Peak Oil News: Confessions of an “ex” Peak Oil Believer

Saturday, September 29, 2007

Confessions of an “ex” Peak Oil Believer

By F William Engdahl

The good news is that panic scenarios about the world running out of oil anytime soon are wrong. The bad news is that the price of oil is going to continue to rise. Peak Oil is not our problem. Politics is. Big Oil wants to sustain high oil prices. Dick Cheney and friends are all too willing to assist.

On a personal note, I’ve researched questions of petroleum, since the first oil shocks of the 1970’s. I was intrigued in 2003 with something called Peak Oil theory. It seemed to explain the otherwise inexplicable decision by Washington to risk all in a military move on Iraq.

Peak Oil advocates, led by former BP geologist Colin Campbell, and Texas banker Matt Simmons, argued that the world faced a new crisis, an end to cheap oil, or Absolute Peak Oil, perhaps by 2012, perhaps by 2007. Oil was supposedly on its last drops. They pointed to our soaring gasoline and oil prices, to the declines in output of North Sea and Alaska and other fields as proof they were right.

According to Campbell, the fact that no new North Sea-size fields had been discovered since the North Sea in the late 1960’s was proof. He reportedly managed to convince the International Energy Agency and the Swedish government. That, however, does not prove him correct.

Intellectual fossils?

The Peak Oil school rests its theory on conventional Western geology textbooks, most by American or British geologists, which claim oil is a ‘fossil fuel,’ a biological residue or detritus of either fossilized dinosaur remains or perhaps algae, hence a product in finite supply. Biological origin is central to Peak Oil theory, used to explain why oil is only found in certain parts of the world where it was geologically trapped millions of years ago. That would mean that, say, dead dinosaur remains became compressed and over tens of millions of years fossilized and trapped in underground reservoirs perhaps 4-6,000 feet below the surface of the earth. In rare cases, so goes the theory, huge amounts of biological matter should have been trapped in rock formations in the shallower ocean offshore as in the Gulf of Mexico or North Sea or Gulf of Guinea. Geology should be only about figuring out where these pockets in the layers of the earth , called reservoirs, lie within certain sedimentary basins.

An entirely alternative theory of oil formation has existed since the early 1950’s in Russia, almost unknown to the West. It claims conventional American biological origins theory is an unscientific absurdity that is un-provable. They point to the fact that western geologists have repeatedly predicted finite oil over the past century, only to then find more, lots more.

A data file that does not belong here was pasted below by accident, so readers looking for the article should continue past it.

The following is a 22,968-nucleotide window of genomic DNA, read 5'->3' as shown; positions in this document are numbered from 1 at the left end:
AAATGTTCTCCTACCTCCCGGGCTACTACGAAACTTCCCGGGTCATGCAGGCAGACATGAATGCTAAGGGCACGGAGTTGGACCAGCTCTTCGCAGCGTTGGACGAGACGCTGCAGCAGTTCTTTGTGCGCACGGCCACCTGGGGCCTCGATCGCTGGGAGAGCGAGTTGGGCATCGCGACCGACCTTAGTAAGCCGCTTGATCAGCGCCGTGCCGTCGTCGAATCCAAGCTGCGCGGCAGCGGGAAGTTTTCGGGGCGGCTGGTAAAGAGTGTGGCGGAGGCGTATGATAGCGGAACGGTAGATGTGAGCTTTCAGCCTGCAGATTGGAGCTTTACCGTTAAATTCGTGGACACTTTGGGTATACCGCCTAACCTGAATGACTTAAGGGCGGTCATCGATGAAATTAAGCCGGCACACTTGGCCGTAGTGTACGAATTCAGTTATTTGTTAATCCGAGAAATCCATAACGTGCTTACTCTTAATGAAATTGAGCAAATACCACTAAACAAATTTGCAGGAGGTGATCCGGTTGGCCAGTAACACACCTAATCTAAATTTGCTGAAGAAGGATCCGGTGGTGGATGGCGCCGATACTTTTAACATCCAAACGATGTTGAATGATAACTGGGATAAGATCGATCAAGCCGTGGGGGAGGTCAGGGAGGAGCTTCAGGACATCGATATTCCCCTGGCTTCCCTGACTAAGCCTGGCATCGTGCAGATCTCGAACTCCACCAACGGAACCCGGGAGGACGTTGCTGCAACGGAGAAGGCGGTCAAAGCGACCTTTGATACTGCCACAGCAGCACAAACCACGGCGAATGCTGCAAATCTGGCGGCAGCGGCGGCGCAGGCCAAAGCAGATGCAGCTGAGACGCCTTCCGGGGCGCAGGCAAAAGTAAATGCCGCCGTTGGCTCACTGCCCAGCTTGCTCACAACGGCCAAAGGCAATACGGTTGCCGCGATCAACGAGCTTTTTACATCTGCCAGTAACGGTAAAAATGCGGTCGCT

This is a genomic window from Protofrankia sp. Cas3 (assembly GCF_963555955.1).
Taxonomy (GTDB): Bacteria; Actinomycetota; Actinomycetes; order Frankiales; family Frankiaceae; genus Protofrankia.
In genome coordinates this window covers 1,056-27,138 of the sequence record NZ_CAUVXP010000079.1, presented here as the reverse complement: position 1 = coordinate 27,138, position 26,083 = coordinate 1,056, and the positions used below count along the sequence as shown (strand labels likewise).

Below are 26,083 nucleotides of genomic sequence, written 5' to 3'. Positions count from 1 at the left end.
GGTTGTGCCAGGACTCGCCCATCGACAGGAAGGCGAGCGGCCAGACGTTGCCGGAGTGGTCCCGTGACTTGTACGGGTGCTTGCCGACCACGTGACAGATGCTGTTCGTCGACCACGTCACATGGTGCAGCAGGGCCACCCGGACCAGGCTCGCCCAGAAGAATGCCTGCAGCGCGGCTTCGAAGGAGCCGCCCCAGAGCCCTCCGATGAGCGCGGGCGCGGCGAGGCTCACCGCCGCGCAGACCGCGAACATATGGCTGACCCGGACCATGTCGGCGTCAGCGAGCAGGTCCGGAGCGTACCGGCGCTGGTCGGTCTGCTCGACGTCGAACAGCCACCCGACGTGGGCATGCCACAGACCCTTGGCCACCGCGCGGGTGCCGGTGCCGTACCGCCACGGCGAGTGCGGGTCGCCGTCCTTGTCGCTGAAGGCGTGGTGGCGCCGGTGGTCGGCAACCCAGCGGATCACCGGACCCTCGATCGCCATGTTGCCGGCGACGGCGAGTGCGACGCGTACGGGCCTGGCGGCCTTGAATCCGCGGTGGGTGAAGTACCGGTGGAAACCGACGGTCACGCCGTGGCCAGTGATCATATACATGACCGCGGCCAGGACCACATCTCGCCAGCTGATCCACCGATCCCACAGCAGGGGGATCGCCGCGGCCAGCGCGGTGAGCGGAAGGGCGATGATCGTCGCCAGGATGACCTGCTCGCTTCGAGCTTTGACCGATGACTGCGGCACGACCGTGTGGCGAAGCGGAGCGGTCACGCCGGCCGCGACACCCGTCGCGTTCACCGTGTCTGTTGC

Not only has this alternative explanation of the origins of oil and gas existed in theory. The emergence of Russia and prior of the USSR as the world’s largest oil producer and natural gas producer has been based on the application of the theory in practice. This has geopolitical consequences of staggering magnitude.

Necessity: the mother of invention

In the 1950’s the Soviet Union faced ‘Iron Curtain’ isolation from the West. The Cold War was in high gear. Russia had little oil to fuel its economy. Finding sufficient oil indigenously was a national security priority of the highest order.

Scientists at the Institute of the Physics of the Earth of the Russian Academy of Sciences and the Institute of Geological Sciences of the Ukraine Academy of Sciences began a fundamental inquiry in the late 1940’s: where does oil come from?

In 1956, Prof. Vladimir Porfir’yev announced their conclusions: ‘Crude oil and natural petroleum gas have no intrinsic connection with biological matter originating near the surface of the earth. They are primordial materials which have been erupted from great depths.’ The Soviet geologists had turned Western orthodox geology on its head. They called their theory of oil origin the ‘a-biotic’ theory—non-biological—to distinguish from the Western biological theory of origins.

If they were right, oil supply on earth would be limited only by the amount of hydrocarbon constituents present deep in the earth at the time of the earth’s formation. Availability of oil would depend only on technology to drill ultra-deep wells and explore into the earth’s inner regions. They also realized old fields could be revived to continue producing, so called self-replentishing fields. They argued that oil is formed deep in the earth, formed in conditions of very high temperature and very high pressure, like that required for diamonds to form. ‘Oil is a primordial material of deep origin which is transported at high pressure via ‘cold’ eruptive processes into the crust of the earth,’ Porfir’yev stated. His team dismissed the idea that oil is was biological residue of plant and animal fossil remains as a hoax designed to perpetuate the myth of limited supply.

Defying conventional geology

That radically different Russian and Ukrainian scientific approach to the discovery of oil allowed the USSR to develop huge gas and oil discoveries in regions previously judged unsuitable, according to Western geological exploration theories, for presence of oil. The new petroleum theory was used in the early 1990’s, well after the dissolution of the USSR, to drill for oil and gas in a region believed for more than forty-five years, to be geologically barren—the Dnieper-Donets Basin in the region between Russia and Ukraine.

Following their a-biotic or non-fossil theory of the deep origins of petroleum, the Russian and Ukrainian petroleum geophysicists and chemists began with a detailed analysis of the tectonic history and geological structure of the crystalline basement of the Dnieper-Donets Basin. After a tectonic and deep structural analysis of the area, they made geophysical and geochemical investigations.